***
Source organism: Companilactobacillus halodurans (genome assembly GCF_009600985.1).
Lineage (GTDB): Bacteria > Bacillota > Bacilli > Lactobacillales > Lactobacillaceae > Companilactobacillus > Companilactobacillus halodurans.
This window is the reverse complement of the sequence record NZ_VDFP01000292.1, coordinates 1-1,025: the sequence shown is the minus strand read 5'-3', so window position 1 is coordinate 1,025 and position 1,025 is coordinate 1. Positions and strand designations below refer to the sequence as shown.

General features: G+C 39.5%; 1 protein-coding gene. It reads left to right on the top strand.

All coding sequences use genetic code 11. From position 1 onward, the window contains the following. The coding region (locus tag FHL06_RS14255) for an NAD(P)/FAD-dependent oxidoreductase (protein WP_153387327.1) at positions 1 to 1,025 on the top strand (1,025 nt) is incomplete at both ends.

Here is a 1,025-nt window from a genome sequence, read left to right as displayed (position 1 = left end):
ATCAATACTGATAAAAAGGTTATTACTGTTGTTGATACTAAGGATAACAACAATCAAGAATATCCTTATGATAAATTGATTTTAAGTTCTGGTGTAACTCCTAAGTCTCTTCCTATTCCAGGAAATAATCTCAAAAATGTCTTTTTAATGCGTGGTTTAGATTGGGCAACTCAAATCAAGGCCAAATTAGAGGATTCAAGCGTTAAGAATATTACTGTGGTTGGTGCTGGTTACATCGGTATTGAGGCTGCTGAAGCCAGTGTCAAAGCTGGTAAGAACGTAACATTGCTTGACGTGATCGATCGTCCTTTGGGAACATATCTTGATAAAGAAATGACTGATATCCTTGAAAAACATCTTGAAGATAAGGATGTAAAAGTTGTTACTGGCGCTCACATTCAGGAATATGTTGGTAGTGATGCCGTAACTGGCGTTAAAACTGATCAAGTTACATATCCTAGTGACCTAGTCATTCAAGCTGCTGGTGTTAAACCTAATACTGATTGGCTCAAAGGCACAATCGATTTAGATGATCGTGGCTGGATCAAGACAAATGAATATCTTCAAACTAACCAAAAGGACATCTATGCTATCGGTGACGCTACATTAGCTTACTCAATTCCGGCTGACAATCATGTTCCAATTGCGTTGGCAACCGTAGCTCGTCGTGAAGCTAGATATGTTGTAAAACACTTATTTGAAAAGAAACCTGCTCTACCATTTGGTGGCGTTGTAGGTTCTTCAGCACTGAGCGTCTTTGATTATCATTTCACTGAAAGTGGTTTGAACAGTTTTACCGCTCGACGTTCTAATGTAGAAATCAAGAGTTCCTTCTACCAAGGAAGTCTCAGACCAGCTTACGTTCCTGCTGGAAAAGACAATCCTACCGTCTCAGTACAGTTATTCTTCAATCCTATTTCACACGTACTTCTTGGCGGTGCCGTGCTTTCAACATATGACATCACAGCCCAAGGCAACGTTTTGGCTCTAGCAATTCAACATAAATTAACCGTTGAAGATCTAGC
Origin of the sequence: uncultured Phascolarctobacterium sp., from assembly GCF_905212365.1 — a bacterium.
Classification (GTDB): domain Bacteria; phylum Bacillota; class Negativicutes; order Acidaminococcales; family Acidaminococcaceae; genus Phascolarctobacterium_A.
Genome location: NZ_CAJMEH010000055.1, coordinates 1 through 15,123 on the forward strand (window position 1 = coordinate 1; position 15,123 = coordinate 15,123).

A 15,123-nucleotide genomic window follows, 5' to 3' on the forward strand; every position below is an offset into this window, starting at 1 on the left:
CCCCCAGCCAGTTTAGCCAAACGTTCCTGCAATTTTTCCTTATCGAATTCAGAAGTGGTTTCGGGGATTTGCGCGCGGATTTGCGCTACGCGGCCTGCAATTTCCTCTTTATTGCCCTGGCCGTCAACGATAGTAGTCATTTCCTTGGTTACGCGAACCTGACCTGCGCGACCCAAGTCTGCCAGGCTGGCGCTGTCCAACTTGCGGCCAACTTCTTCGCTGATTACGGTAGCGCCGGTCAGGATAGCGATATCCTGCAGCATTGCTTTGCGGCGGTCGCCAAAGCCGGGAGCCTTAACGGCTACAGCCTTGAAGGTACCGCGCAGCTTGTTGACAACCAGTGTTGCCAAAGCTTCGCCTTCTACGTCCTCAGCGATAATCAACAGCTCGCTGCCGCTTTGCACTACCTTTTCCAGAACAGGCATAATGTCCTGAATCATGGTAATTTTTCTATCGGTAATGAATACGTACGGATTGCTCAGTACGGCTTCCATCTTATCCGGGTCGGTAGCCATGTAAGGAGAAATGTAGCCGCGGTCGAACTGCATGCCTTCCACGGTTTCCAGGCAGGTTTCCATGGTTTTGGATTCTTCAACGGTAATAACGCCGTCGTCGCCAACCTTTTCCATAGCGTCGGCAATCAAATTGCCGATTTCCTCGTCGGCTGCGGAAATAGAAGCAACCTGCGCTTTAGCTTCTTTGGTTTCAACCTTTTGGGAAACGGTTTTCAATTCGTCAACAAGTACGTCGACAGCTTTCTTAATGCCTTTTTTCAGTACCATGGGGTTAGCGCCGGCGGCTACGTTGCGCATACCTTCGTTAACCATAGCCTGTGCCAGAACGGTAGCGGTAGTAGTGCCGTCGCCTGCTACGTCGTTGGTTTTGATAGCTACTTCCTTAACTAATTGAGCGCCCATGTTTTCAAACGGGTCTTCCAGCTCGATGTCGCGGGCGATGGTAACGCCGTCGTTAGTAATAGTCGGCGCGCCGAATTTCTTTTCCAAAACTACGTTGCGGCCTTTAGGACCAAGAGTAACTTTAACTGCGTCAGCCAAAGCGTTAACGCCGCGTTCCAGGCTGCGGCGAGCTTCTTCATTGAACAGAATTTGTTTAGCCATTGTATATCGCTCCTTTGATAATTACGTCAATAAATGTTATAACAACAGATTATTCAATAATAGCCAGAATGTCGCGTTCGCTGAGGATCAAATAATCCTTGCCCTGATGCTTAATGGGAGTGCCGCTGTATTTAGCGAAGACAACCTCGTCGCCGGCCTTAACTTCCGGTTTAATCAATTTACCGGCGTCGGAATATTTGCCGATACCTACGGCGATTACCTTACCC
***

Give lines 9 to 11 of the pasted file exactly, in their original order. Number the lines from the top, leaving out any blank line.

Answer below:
Classification (GTDB): domain Bacteria; phylum Bacillota; class Negativicutes; order Acidaminococcales; family Acidaminococcaceae; genus Phascolarctobacterium_A.
Genome location: NZ_CAJMEH010000055.1, coordinates 1 through 15,123 on the forward strand (window position 1 = coordinate 1; position 15,123 = coordinate 15,123).

A 15,123-nucleotide genomic window follows, 5' to 3' on the forward strand; every position below is an offset into this window, starting at 1 on the left: